Large demonstrations are expected throughout India on Thursday as the tumultuous and angry reaction develops against a citizenship law seen as discriminatory against the country's 200 million Muslims.
The move by Indian Prime Minister Narendra Modi to push for the Citizens Amendment Act (CAA) through parliament last week has sparked protests across the country that have often become violent, with six people killed and students attacked .
The law gives migrants fleeing the persecution of neighboring Afghanistan, Pakistan and Bangladesh an easier path to citizenship, except that Muslims: 14 percent of the population of India – They are excluded.
Critics say it is further proof that Modi, emboldened by a resounding electoral victory this year, is moving quickly to reshape India as a Hindu nation and weaken its secular foundations.
The Supreme Court of India on Wednesday rejected a statement to stop the implementation of the law, but said it would hold hearings next month on the radical measure.
More demonstrations amid prohibitive orders
During the last week of riots, hundreds of people were arrested, authorities cut off the Internet in some areas of critical points and banned large meetings in others.
Police threw tear gas against the crowd and was accused of beating protesters, including women and students, which fueled the anger.
Just In | Section 144 applies to all #UttarPradesh on December 19.
– The Hindu (@the_hindu) December 18, 2019
The protest organizers have marked plans for large demonstrations on Thursday in major cities in India, including the capital of New Delhi.
Police rejected a march permit for one of the two main demonstrations planned in New Delhi, authorities said. The organizers said they planned to go anyway.
With more likely demonstrations, authorities in the southern state of Karnataka have moved to ban large public gatherings in at least three major cities, a police officer said.
The restrictions will take effect on Thursday morning, including in the state capital, Bengaluru, where the offices of dozens of multinational companies are located, including Flipkart, Uber, Infosys and Wipro of Walmart Inc.
Similar restrictions were also imposed in Lucknow, capital of the northern state of Uttar Pradesh.
Ban on meetings in the capital
In New Delhi, authorities also imposed a ban on meetings of more than four people in some of its Muslim-dominated districts on Wednesday.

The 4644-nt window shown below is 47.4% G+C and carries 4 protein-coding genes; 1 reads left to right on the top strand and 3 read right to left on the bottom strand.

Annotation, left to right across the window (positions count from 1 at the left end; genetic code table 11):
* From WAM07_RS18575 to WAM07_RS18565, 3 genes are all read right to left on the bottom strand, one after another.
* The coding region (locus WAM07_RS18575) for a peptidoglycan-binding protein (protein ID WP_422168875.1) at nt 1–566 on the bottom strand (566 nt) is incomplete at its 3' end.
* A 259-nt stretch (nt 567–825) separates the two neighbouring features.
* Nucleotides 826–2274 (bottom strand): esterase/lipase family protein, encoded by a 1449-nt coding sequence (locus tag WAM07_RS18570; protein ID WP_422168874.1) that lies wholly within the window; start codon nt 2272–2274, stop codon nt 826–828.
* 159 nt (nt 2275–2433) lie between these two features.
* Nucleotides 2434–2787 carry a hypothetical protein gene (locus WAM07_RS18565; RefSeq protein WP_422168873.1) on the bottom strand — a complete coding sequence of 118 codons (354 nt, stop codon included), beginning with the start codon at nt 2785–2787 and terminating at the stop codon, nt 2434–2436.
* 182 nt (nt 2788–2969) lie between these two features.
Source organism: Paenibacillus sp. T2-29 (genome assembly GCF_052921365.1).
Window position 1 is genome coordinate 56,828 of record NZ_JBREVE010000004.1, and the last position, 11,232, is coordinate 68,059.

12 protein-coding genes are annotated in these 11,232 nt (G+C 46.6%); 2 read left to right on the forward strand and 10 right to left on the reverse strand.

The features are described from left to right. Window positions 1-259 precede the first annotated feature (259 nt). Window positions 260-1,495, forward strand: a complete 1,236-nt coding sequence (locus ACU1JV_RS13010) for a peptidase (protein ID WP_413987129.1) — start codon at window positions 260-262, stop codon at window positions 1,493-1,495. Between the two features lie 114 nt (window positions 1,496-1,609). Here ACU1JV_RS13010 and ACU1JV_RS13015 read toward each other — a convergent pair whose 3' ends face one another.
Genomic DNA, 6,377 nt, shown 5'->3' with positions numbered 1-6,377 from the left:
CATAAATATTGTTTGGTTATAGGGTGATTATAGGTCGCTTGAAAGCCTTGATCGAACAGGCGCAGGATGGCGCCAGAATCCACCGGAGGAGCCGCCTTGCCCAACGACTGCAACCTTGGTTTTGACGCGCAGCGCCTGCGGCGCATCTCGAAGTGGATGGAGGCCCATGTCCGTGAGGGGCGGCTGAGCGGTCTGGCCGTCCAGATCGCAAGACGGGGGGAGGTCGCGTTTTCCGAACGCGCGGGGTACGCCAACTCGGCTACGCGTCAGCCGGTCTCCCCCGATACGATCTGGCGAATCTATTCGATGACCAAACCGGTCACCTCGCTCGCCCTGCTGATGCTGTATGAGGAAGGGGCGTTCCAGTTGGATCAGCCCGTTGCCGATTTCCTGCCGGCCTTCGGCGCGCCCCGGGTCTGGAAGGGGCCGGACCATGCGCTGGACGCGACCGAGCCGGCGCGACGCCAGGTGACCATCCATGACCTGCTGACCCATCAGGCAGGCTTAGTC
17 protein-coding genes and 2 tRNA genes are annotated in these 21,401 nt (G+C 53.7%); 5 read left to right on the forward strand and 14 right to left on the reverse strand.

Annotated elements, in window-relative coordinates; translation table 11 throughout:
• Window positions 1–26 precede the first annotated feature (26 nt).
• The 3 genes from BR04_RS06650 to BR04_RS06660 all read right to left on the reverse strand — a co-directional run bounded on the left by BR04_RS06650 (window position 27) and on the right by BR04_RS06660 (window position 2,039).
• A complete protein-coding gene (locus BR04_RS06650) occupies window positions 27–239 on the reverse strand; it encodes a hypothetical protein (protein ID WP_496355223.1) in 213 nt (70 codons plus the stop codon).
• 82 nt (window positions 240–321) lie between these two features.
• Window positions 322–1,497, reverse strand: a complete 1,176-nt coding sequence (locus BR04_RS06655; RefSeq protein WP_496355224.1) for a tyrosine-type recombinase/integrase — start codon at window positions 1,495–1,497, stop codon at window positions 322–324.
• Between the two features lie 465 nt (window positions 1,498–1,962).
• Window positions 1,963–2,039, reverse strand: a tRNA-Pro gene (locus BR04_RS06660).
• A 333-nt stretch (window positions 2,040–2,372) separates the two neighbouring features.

Police shot into the air in a part of the Muslim-dominated capital to repel thousands of protesters throwing stones and glass bottles, demanding that the law be withdrawn.
In a protest in front of Jamia Millia Islamia University in New Delhi, which was assaulted by police on Sunday night, leaving 200 students injured, Fasiur Rehman, 70, accused the Modi administration of attacking Muslims .
"This government wants to make us second-class citizens," he said, as several hundred protesters around him raised slogans, raised banners and waved the Indian flag.
The crowd, mostly young, challenged the ban on large meetings.
"We are really very angry with the BJP government … they have taken racism to the extreme," Taiba Hadis, 18, told the AFP news agency at the rally.
"They are questioning our existence, and it is time for us to talk."
Protests throughout India
In the financial capital of Mumbai, hundreds of people demonstrated on Wednesday carrying banners with the words: "India is ours,quot; and singing "We are all one."
"We simply cannot accept this law. I cannot believe that we now have to prove our citizenship after living in India for so many years," Tabeer Rizvi told AFP when the Mumbai crowd broke into a Hindi version of the civil rights of states. United. movement anthem: "We will win."
"I am not surprised to see people of all religions come out to protest against this bill."
India: families in limbo amid a legal challenge to citizenship law
Demonstrations were also held in other states, such as Assam, West Bengal, Tamil Nadu and Telangana on Wednesday.
In the northeastern state of Assam, which has seen some of the most violent protests against the CAA, thousands of people took to the streets of several cities on Wednesday.
"We will continue our agitation until we get a favorable response from the Supreme Court," said Samujjal Bhattacharya of the All Assam Student Union.
In West Bengal state, where some protests also turned violent, four people were injured in clashes in the Uttar Dinajpur district after a procession against the CAA, local official Arvind Meena said.
& # 39; Excessive force & # 39;
The spokesman for the UN secretary general, Stephane Dujarric, said on Tuesday that the world agency was "concerned about violence and the alleged use of excessive force by the security forces we have seen have taken place."
The United States Department of State urged New Delhi to "protect the rights of its religious minorities in accordance with the constitution and democratic values of India."
At a press conference with his Indian counterpart on Wednesday, US Secretary of State Mike Pompeo said Washington is deeply concerned about protecting religious rights everywhere, but gave a silent response on the issue.
"We honor Indian democracy, as they have a strong debate within India on the issue," he said.
Indian Foreign Minister Subrahmanyam Jaishankar repeated the government line that it was a measure designed to address the needs of persecuted religious minorities.